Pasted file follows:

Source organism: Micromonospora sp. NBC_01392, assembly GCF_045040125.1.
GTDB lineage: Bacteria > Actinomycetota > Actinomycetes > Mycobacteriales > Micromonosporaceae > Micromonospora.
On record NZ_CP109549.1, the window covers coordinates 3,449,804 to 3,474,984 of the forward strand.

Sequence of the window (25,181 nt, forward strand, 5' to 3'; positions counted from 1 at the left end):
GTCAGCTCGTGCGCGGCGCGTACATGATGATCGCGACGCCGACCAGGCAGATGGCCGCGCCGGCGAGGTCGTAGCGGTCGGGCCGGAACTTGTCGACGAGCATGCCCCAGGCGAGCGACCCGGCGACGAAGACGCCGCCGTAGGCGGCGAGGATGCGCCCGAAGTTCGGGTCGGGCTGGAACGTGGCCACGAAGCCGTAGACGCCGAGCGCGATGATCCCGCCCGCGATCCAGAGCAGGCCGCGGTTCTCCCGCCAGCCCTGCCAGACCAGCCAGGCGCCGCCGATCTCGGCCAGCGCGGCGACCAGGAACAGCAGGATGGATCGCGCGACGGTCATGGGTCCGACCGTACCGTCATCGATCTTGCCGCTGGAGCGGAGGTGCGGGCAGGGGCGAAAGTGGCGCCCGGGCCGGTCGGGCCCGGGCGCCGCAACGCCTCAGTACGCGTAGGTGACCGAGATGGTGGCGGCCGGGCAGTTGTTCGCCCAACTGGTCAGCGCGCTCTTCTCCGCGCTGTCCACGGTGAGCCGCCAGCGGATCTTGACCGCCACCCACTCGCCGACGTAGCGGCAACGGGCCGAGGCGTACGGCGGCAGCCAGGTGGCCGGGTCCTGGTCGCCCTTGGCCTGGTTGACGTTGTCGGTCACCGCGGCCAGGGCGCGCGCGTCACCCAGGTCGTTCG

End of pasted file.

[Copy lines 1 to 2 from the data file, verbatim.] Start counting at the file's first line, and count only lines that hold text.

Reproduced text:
Source organism: Micromonospora sp. NBC_01392, assembly GCF_045040125.1.
GTDB lineage: Bacteria > Actinomycetota > Actinomycetes > Mycobacteriales > Micromonosporaceae > Micromonospora.